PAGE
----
[Featured image from NatGeo Wild. Watch it here.]
Most Malaysians will know Orangutans from our early school textbooks or as Wira, the joyous mascot that was used during the 1998 Commonwealth Games. What most of us DON’T know is that our Orangutans are much, much more evolved than we ever thought!
Here in our backyard, we have an entire population of untrained, untamed Orangutans that seem to be doing things that we thought only humans could do!
In a BBC video from 2011, David Attenborough, the famed English Biologist, can be seen observing a female Orangutan performing tasks that we would consider very strange.
Filmed in Indonesian Borneo, the Orangutan was capable of rowing a boat across the lake using just her hands, sawing wood in half, and even washing clothes with liquid soap! To the casual eye, the Orangutan would appear to have been instructed to do these things by a trainer, but their behaviour has been validated by numerous primatologists and scientists as having been done all on their own.
In one scene, the video shows an Orangutan mother gently holding her baby while she paddles a wooden boat with her free hand. She isn’t just paddling the boat for fun, but actually uses it to get from one side of the river to the other! Check out the full BBC video below.
In another scene, the same mother can be seen holding a hammer while bracing a nail in between her lips. Although she is never quite able to hammer the nail into the block of wood, the act itself appears to display incredible dexterity and care with how she handles her tools.
The observance of their behaviour isn’t exactly new. The famous naturalist Charles Darwin, himself a great ape and unashamed of it, wrote to his sister in a letter describing the behavior of Jenny the Orangutan:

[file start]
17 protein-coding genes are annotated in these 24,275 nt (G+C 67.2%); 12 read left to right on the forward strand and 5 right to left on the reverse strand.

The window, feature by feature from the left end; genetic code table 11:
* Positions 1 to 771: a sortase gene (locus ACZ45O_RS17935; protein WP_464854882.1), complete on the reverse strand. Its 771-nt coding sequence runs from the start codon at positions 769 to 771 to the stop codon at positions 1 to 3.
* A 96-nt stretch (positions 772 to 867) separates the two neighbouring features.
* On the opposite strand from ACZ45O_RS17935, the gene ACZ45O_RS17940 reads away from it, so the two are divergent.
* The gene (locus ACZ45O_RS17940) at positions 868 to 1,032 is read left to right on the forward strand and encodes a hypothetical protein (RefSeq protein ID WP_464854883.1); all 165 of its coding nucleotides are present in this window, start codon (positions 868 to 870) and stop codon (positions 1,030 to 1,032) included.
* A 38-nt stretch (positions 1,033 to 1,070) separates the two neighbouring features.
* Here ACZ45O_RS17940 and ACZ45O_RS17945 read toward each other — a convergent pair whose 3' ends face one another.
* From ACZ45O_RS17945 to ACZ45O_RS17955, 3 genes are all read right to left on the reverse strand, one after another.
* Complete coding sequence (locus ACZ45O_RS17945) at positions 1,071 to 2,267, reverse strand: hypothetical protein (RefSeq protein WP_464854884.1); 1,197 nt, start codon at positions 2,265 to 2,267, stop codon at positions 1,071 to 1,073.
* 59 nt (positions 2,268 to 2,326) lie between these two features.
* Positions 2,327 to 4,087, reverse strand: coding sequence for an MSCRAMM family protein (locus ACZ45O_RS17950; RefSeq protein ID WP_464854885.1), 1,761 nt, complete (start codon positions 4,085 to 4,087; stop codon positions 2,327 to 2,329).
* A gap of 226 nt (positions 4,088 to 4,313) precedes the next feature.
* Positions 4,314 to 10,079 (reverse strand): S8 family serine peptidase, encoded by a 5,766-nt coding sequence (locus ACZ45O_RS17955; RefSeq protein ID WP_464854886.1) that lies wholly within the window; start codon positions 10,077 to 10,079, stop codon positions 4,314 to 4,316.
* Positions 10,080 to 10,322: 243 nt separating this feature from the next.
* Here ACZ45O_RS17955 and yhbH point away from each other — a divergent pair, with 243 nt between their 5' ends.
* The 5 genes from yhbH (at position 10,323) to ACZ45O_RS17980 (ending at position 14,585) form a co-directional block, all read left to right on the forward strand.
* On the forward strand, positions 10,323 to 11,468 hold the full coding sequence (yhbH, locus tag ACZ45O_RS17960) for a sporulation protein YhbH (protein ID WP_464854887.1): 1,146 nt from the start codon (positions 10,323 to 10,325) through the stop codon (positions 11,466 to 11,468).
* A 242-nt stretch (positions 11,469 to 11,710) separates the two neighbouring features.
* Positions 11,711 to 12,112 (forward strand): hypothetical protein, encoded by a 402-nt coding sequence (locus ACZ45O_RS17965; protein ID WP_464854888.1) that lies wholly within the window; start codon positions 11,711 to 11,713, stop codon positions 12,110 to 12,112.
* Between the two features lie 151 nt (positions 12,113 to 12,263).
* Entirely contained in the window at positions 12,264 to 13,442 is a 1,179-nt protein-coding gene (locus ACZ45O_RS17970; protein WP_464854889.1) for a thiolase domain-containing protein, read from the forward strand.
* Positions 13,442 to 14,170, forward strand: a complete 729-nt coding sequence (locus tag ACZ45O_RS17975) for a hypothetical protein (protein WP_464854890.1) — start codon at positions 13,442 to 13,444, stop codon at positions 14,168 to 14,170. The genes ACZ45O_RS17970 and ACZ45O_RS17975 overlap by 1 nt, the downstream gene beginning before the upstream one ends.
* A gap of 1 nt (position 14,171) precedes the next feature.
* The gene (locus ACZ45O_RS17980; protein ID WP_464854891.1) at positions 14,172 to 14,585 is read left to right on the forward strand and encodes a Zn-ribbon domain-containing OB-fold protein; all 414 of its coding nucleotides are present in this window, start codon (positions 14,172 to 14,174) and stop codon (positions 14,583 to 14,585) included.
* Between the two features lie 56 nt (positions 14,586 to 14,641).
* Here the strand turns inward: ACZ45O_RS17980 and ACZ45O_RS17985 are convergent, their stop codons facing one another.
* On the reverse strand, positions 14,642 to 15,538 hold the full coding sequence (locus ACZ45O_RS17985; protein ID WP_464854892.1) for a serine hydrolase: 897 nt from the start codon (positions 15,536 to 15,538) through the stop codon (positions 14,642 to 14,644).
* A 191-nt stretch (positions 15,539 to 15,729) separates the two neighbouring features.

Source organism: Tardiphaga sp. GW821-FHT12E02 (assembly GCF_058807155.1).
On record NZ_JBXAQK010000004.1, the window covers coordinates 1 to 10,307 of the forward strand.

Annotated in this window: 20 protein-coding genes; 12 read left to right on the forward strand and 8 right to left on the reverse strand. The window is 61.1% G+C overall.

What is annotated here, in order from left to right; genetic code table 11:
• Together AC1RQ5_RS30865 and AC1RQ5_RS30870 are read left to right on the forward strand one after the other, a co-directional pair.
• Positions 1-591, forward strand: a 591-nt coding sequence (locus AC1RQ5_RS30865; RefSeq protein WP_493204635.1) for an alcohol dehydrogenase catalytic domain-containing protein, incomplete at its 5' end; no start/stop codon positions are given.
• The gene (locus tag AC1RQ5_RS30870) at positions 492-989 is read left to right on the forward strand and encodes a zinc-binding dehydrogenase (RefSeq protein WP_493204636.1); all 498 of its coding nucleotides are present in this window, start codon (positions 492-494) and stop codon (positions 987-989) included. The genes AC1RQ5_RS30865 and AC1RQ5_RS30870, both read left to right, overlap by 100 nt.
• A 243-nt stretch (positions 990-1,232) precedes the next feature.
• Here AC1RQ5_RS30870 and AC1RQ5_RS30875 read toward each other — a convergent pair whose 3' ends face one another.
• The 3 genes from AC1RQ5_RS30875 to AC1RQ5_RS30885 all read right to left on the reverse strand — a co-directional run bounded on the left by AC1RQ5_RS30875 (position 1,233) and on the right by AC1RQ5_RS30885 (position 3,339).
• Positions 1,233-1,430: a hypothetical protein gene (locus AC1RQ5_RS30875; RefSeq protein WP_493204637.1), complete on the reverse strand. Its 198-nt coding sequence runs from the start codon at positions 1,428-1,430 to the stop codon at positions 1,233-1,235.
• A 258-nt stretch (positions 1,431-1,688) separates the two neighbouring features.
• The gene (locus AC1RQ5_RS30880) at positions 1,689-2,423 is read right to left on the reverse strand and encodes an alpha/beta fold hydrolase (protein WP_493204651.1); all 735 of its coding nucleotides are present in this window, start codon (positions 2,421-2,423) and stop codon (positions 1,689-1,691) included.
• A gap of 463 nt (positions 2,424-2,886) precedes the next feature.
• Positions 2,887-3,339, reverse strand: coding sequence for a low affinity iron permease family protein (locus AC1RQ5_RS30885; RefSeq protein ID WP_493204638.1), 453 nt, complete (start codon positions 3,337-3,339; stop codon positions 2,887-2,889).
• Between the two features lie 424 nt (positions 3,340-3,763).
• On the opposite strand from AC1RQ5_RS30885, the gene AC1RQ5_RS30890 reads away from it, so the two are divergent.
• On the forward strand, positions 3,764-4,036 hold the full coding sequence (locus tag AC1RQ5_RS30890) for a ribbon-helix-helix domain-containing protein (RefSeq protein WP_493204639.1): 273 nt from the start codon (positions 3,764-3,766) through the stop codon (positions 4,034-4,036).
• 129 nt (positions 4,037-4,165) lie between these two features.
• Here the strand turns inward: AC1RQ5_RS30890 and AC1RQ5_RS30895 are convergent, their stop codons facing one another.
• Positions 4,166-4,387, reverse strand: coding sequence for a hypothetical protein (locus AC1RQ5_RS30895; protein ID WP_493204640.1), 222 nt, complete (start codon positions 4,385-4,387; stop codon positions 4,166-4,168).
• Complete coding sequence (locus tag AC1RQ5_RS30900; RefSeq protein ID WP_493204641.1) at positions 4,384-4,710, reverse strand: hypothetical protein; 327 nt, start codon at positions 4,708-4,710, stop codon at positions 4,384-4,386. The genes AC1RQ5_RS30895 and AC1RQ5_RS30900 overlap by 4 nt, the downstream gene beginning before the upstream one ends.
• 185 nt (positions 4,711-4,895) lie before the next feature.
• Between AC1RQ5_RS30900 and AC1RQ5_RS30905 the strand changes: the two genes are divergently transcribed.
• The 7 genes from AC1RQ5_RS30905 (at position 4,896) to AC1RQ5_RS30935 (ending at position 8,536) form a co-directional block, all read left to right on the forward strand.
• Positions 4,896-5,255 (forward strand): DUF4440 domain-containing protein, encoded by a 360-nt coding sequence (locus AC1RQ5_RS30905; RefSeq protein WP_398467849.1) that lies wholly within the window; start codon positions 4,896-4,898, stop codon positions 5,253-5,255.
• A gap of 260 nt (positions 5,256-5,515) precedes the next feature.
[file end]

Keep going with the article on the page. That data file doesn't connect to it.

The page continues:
“the keeper showed her an apple, but would not give it her, whereupon she threw herself on her back, kicked & cried, precisely like a naughty child.— She then looked very sulky & after two or three fits of pashion, the keeper said, “Jenny if you will stop bawling & be a good girl, I will give you the apple.— She certainly understood every word of this, &, though like a child, she had great work to stop whining, she at last succeeded, & then got the apple, with which she jumped into an arm chair & began eating it, with the most contented countenance imaginable.”
The letter is indicative of how just how highly developed their emotions are. Not only was Jenny upset that she didn’t get her apple, her reaction to it was exactly like that of a human child!
They were found to be human-like all the way back to the Victorian ages
176 years ago, our favourite colonialists, the English, got to witness their first great ape up close. Though nobody really knows where she was taken from, Jenny was a small, unbelievably adorable “Ouran outang”, as they were then called.
Kept in the famous London Zoo, the event was so spectacular that they decided to bring along Queen Victoria to interact with the fascinating creature. You would imagine that the Queen would’ve been thrilled at such a sight! … She wasn’t. In fact, she was extremely conflicted about the whole thing.
See, during the 1800’s, when they were not too occupied with helping themselves to freebies in less developed countries, the English spent much of their time serving the Catholic Church. Catholicism, at the time, was a religion which had very, very strongly held opposing views towards theories that might disprove the concept of Creationism; a religious teaching that claims god created everything, and that humans have no animal equal.
When she observed Jenny the Orangutan, the Queen later wrote that:
“The orang-outang is too wonderful… he is frightfully, and painfully, and disagreeably human.”
The words “frightfully, and painfully” human almost seems to indicate that people back then were terrified of having another animal resemble humans! To be fair, most of us are still either scared, or angry that another animal might be just as a capable as we are.
So, how and why did these Orangutans start doing what they do?
The explanation to that is reasonably simple. These Orangutans in the BBC video began behaving this way after they observed nearby villagers performing tasks like washing their clothes and bathing with body soap: essentially it was a trial-and-error technique. But, it was in this exact same way that early human beings also began to adapt and evolve to their surroundings.